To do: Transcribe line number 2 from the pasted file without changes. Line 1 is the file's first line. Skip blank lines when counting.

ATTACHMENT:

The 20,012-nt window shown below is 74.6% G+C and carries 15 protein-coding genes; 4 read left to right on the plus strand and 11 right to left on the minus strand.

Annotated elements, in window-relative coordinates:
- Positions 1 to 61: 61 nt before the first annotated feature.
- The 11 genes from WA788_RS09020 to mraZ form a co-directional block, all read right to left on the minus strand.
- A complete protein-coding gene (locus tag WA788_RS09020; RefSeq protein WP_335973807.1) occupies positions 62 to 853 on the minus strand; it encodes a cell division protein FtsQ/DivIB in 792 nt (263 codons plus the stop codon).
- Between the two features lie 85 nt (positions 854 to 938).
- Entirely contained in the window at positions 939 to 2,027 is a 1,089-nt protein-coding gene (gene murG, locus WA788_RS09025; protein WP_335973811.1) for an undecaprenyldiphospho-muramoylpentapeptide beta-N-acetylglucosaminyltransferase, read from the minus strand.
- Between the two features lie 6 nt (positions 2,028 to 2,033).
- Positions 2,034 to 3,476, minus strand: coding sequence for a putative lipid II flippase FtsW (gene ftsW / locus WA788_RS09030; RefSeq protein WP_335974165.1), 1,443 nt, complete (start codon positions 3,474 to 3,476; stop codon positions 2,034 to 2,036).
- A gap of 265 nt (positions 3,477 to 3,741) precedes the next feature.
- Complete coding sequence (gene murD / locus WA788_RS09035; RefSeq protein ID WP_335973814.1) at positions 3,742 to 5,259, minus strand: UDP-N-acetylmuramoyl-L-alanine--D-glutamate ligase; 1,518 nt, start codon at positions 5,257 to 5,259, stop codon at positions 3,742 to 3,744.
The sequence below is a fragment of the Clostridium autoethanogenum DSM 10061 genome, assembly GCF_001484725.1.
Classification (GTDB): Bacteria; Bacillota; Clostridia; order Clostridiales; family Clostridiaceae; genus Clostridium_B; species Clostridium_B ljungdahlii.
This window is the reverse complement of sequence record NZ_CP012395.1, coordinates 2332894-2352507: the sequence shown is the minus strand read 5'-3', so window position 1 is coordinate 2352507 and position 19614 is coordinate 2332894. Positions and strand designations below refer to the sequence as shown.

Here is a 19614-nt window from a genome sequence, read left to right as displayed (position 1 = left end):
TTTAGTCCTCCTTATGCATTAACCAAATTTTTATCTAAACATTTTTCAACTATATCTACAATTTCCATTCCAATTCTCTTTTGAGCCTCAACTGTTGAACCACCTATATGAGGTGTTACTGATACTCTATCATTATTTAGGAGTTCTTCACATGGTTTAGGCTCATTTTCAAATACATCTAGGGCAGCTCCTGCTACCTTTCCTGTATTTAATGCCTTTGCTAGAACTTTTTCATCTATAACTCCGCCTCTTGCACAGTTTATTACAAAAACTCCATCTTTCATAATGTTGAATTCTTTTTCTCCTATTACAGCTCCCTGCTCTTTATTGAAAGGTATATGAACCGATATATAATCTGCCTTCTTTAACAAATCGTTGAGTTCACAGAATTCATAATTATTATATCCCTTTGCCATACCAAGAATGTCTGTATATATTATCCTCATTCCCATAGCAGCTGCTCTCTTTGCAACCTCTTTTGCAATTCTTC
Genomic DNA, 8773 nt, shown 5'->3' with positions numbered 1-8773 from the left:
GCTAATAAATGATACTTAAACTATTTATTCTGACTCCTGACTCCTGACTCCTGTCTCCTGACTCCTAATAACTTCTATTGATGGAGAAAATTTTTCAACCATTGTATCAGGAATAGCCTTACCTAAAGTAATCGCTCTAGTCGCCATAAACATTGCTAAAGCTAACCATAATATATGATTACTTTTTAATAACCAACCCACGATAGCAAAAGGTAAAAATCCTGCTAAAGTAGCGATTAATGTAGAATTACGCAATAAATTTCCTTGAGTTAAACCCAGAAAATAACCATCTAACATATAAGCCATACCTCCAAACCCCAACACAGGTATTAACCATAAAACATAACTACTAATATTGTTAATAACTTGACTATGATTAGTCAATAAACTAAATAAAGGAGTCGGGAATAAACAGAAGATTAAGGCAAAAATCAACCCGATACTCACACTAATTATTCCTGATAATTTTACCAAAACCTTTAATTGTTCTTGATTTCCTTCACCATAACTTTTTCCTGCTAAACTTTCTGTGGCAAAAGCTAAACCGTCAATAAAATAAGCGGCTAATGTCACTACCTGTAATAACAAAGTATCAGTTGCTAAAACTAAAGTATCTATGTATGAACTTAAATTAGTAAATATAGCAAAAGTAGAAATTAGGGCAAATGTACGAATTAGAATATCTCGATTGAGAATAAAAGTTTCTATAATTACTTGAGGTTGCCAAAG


Annotated elements, in window-relative coordinates: